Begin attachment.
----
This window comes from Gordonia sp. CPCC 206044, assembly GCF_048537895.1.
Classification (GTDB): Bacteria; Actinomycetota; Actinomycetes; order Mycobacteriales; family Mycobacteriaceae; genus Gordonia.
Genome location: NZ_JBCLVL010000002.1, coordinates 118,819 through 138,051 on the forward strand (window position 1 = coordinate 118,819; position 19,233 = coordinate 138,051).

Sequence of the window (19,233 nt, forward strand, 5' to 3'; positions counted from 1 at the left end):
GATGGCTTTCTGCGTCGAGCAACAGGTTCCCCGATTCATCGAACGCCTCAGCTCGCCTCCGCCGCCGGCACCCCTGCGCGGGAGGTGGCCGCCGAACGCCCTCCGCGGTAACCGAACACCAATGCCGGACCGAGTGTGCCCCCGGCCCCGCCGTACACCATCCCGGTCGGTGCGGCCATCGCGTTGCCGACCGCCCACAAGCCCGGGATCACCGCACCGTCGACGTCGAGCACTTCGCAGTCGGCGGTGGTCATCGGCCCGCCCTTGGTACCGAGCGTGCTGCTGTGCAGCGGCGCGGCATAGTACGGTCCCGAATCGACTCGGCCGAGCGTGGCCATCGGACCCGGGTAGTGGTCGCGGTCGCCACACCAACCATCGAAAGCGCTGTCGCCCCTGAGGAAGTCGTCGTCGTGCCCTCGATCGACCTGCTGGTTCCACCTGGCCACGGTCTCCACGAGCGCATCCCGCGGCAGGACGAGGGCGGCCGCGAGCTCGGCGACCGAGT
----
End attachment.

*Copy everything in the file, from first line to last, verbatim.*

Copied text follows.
This window comes from Gordonia sp. CPCC 206044, assembly GCF_048537895.1.
Classification (GTDB): Bacteria; Actinomycetota; Actinomycetes; order Mycobacteriales; family Mycobacteriaceae; genus Gordonia.
Genome location: NZ_JBCLVL010000002.1, coordinates 118,819 through 138,051 on the forward strand (window position 1 = coordinate 118,819; position 19,233 = coordinate 138,051).

Sequence of the window (19,233 nt, forward strand, 5' to 3'; positions counted from 1 at the left end):
GATGGCTTTCTGCGTCGAGCAACAGGTTCCCCGATTCATCGAACGCCTCAGCTCGCCTCCGCCGCCGGCACCCCTGCGCGGGAGGTGGCCGCCGAACGCCCTCCGCGGTAACCGAACACCAATGCCGGACCGAGTGTGCCCCCGGCCCCGCCGTACACCATCCCGGTCGGTGCGGCCATCGCGTTGCCGACCGCCCACAAGCCCGGGATCACCGCACCGTCGACGTCGAGCACTTCGCAGTCGGCGGTGGTCATCGGCCCGCCCTTGGTACCGAGCGTGCTGCTGTGCAGCGGCGCGGCATAGTACGGTCCCGAATCGACTCGGCCGAGCGTGGCCATCGGACCCGGGTAGTGGTCGCGGTCGCCACACCAACCATCGAAAGCGCTGTCGCCCCTGAGGAAGTCGTCGTCGTGCCCTCGATCGACCTGCTGGTTCCACCTGGCCACGGTCTCCACGAGCGCATCCCGCGGCAGGACGAGGGCGGCCGCGAGCTCGGCGACCGAGT